Emilian MihailovEmilian Mihailov is the Executive Director of the Research Centre in Applied Ethics (CCEA), Faculty of Philosophy, University of Bucharest, and a postdoctoral fellow at the Romanian Academy, Iasi Branch. Emilian’s research interests are Kant’s moral philosophy, analytic moral philosophy, applied ethics, evolution of morality, neuroethics, Wittgenstein’s philosophy. Recent publications include Intuitive methods of moral decision making, a philosophical plea, in Valentin Muresan, Shunzo Majima (eds.), "Applied Ethics: Perspectives from Romania", Center for Applied Ethics and Philosophy, Hokkaido University, 2013 and The Normativity of Kant’s Formula of the Law of Nature, "The Romanian Journal of Analytic Philosophy", Vol. VII, No. 2, 2013.

Anne Schwenkenbecher 

Anne SchwenkenbecherAnne is a Lecturer in Philosophy in the School of Arts and Academic Chair of the Philosophy Program at Murdoch University in Western Australia. Before joining Murdoch in June 2013, she held appointments at The University of Melbourne, the Centre for Applied Philosophy and Public Ethics (CAPPE) at Australian National University, the University of Vienna, and Potsdam University. Her PhD in Philosophy (2009) is from Humboldt University of Berlin.
Anne works in moral and political philosophy, but also applied ethics and social ontology on a wide range of topics such as collective action and responsibility, political violence, in particular terrorism, as well as climate change and renewable energies.
Her current projects include a book on Collective Moral Obligations (to be completed in 2017). In this book, she develops a novel theory of collective moral obligations: obligations of individual moral agents to act together with others. In doing so, this book fills a non-trivial gap in moral theory. Traditionally, ethics has focused on examining the morality of discrete individuals’ actions, but does not shed much light on situations in which we act or need to act together with others. However, in today’s world individually inconsequential actions can increasingly form part of morally significant collective actions. Our economic, political, private decisions may – taken together with many other similar actions – have substantial impacts on other people’s lives. Instead of just asking “what ought I to do?” we must also answer the question “what ought we to do”?.

Pedro Jesús Teruel  

Pedro Jesus TeruelPedro is a Senior Lecturer at the Department of Philosophy in the University of València. He obtained his PhD, with extraordinary award, with a Thesis about the mind-body problem in the works of Immanuel Kant and specialised further in Neuroscience and Neurophilosophy. On this issue he has published papers, in different languages, in journals like Kant-Studien and books like Mind, Brain and Anthropology in Kant (2008). Other topics of his research are the post-Kantian German thought and the relationship between science and philosophy, like in his book Philosophy and Science in Hypatia (2011). His current research lies at the intersection of the philosophical anthropology, the theory of knowledge and the neurophilosophy. Pedro Jesús is editor-in-chief of the international journal Revista de Estudios Kantianos. He teaches in the area of trends in contemporary philosophy at the Faculty of Philosophy and Education Sciences of the University of València. Contact: pedro.teruel@uv.es.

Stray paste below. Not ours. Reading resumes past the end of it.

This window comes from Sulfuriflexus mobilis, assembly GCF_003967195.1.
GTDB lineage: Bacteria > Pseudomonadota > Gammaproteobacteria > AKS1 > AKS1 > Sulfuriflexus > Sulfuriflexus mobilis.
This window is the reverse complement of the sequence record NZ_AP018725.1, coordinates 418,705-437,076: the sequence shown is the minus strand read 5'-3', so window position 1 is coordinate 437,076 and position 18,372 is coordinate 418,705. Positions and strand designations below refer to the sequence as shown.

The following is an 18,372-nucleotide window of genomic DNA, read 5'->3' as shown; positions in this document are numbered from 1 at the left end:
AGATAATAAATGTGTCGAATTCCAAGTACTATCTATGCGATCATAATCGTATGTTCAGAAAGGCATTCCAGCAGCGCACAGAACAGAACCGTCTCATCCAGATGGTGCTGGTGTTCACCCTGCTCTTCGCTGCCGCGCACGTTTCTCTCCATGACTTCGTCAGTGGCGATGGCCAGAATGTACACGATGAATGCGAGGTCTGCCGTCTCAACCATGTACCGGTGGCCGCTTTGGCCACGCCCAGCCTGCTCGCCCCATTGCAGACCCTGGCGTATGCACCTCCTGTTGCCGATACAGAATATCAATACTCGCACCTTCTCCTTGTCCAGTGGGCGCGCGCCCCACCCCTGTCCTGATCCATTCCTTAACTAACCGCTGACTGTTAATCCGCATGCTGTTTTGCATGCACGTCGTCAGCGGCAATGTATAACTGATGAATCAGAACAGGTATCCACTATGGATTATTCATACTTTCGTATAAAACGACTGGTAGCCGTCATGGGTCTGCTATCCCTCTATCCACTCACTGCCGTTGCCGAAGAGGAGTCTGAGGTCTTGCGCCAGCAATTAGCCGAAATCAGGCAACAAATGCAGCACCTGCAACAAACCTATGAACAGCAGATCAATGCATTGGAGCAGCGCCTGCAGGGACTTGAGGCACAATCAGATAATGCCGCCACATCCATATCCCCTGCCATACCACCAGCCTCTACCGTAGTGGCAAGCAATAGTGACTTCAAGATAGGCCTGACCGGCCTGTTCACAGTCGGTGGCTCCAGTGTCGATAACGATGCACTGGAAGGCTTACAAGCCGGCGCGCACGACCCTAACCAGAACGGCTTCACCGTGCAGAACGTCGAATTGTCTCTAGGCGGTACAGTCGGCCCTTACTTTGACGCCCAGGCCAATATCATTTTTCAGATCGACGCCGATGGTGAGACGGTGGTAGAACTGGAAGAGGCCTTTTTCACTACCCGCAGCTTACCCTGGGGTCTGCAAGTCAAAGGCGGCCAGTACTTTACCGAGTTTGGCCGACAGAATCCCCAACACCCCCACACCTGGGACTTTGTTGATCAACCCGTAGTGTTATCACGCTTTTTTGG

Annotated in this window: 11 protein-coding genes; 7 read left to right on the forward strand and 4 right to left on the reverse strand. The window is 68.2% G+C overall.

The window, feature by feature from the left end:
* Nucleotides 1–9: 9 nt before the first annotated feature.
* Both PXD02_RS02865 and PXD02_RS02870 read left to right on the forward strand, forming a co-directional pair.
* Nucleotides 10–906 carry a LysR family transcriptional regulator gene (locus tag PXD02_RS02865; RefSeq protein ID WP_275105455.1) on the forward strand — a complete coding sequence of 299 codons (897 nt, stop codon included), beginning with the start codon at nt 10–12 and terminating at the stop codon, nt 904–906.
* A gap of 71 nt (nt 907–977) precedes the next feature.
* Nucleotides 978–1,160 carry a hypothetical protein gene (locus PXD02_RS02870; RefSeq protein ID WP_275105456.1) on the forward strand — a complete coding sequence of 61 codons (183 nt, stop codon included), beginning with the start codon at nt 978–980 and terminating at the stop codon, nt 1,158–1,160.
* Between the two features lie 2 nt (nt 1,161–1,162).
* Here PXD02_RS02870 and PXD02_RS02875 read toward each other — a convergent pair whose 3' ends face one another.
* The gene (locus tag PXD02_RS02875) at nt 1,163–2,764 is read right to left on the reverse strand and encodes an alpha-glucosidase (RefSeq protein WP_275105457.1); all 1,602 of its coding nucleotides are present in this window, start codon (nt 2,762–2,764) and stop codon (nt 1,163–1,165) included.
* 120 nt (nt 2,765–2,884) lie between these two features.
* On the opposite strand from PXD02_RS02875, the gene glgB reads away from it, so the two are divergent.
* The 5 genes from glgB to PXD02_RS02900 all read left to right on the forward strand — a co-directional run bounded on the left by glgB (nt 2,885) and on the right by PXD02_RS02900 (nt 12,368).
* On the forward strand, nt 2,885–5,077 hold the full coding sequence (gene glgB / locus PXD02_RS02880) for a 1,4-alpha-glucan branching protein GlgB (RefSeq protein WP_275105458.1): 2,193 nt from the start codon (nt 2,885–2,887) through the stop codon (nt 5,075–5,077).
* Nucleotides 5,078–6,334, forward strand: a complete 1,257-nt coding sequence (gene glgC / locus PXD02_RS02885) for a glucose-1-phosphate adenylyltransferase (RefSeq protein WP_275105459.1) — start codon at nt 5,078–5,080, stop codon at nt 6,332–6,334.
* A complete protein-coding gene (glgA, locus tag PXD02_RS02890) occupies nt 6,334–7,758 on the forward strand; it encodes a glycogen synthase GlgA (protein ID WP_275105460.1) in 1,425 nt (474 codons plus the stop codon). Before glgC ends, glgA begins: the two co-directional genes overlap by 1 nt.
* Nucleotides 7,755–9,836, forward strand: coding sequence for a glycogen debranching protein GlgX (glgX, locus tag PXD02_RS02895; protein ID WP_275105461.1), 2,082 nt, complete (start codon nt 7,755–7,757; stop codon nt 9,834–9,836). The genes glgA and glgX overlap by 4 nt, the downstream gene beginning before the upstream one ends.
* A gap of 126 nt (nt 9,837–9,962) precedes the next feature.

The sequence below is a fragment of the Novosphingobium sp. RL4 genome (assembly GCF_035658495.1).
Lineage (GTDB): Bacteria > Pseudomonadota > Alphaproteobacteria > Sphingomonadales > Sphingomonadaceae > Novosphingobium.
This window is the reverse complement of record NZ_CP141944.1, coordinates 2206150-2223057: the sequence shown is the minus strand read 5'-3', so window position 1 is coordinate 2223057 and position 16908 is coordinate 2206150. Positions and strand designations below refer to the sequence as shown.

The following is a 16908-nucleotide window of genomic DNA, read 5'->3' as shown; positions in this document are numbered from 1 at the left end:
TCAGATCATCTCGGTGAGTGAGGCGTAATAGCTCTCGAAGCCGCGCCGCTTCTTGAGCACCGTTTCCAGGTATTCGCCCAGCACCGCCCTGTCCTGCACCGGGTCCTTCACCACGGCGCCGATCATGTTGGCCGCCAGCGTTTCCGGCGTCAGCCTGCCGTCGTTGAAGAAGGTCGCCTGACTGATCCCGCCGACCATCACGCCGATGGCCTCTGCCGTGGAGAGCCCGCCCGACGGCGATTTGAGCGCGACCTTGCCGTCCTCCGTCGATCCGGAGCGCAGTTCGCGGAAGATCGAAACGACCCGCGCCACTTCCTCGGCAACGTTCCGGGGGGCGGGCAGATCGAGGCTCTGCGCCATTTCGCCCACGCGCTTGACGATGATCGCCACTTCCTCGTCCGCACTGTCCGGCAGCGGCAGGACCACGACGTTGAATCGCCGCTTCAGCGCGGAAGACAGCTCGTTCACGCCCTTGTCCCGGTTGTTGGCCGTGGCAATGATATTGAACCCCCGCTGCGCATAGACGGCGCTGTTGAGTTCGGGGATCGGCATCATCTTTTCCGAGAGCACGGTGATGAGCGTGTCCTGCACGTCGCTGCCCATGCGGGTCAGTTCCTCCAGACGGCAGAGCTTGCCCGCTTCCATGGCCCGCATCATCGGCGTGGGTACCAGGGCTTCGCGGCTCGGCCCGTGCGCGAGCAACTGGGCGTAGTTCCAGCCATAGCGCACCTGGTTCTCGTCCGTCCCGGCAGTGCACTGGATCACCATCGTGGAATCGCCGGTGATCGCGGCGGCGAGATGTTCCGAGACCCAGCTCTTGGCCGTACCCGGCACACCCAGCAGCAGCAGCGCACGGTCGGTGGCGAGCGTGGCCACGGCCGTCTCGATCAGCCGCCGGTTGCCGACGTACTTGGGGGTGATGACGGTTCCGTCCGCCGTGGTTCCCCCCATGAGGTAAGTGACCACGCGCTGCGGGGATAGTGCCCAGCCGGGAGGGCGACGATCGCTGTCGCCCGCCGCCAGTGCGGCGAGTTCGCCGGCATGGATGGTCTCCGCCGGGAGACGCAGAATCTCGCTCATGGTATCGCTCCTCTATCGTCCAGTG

Constantin Vicã

Constantin VicaConstantin Vicã, Ph.D., is teaching assistant at the Faculty of Philosophy, researcher at the Research Centre in Applied Ethics, University of Bucharest, and postdoctoral fellow at the Romanian Academy, Iasi Branch. His main fields of interest are computer and information ethics, roboethics, philosophy of computer science, social and political philosophy, and the critique of intellectual property. He published several articles and studies on online trust, web search engines ethics, digital dialectics, pirate politics, morality of sex acts with robots, evolution of programming languages, green technologies and patents, and free software, authorship and intellectual property; he also co-edited Filosofia științelor umane. In memoriam Mihail Radu Solcan (Philosophy of Human Sciences. In memoriam Mihail Radu Solcan) (2015, University of Bucharest Press). He is now writing on informational justice in the digital world, and also tries to set an argument in favour of artificial companions as a cure for loneliness in senior’s lives.

James Williams, Oxford Internet Institute

Brunello StancioliJames Williams is a doctoral student at the Oxford Internet Institute and Balliol College studying the ethical design of persuasive technologies (i.e. technologies that are aimed at changing the behaviors or attitudes of users). For the past six years he has worked at Google, most recently as Global Search Lead, where he received the Founders’ Award (the company’s highest honor) for his work on Google’s search advertising systems. His interests include human-centered technology design, the psychology of goals and intentions, emerging technologies such as augmented reality and 3D printing, uses of technology to enhance life measurement/optimization, experimental philosophy, and games. A native of Texas, James studied English Literature and Classics as an undergrad and later earned a Master’s in Human-Centered Design and Engineering from the University of Washington.